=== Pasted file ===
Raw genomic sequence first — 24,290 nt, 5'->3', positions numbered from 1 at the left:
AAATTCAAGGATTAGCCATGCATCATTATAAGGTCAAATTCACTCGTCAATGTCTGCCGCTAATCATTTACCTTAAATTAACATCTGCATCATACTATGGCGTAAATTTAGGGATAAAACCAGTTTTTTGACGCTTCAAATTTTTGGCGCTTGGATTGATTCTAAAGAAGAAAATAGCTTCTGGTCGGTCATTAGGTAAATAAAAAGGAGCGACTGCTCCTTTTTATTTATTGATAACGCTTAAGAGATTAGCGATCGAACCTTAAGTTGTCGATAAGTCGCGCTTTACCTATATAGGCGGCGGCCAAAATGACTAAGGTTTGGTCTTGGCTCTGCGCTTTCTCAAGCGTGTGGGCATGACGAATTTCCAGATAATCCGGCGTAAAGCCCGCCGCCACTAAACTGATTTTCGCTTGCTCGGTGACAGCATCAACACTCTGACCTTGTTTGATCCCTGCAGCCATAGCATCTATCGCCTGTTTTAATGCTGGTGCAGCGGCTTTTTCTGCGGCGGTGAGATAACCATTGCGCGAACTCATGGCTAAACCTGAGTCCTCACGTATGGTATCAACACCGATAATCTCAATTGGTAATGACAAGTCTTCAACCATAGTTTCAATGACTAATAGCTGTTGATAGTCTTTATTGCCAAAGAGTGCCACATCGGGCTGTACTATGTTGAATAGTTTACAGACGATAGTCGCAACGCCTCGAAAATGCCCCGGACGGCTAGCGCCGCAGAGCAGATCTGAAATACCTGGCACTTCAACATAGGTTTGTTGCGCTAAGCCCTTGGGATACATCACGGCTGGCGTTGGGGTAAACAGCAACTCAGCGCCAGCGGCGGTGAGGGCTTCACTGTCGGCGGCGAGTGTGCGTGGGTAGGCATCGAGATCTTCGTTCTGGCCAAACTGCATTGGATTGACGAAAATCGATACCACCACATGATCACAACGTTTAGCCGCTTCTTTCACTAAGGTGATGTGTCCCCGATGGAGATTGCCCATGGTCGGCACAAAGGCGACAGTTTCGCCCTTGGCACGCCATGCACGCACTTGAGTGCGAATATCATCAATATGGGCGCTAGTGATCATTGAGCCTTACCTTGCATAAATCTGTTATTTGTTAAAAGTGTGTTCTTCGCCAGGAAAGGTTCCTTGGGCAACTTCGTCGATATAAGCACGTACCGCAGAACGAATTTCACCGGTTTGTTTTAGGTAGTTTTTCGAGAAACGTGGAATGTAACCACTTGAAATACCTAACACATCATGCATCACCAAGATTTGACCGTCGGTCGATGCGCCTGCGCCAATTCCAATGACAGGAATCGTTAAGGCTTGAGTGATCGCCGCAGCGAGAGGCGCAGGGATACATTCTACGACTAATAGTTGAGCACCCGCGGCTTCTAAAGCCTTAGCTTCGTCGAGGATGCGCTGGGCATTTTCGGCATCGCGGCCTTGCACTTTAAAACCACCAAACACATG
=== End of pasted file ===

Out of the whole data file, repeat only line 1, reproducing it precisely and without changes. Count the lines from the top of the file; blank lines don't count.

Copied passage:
Raw genomic sequence first — 24,290 nt, 5'->3', positions numbered from 1 at the left: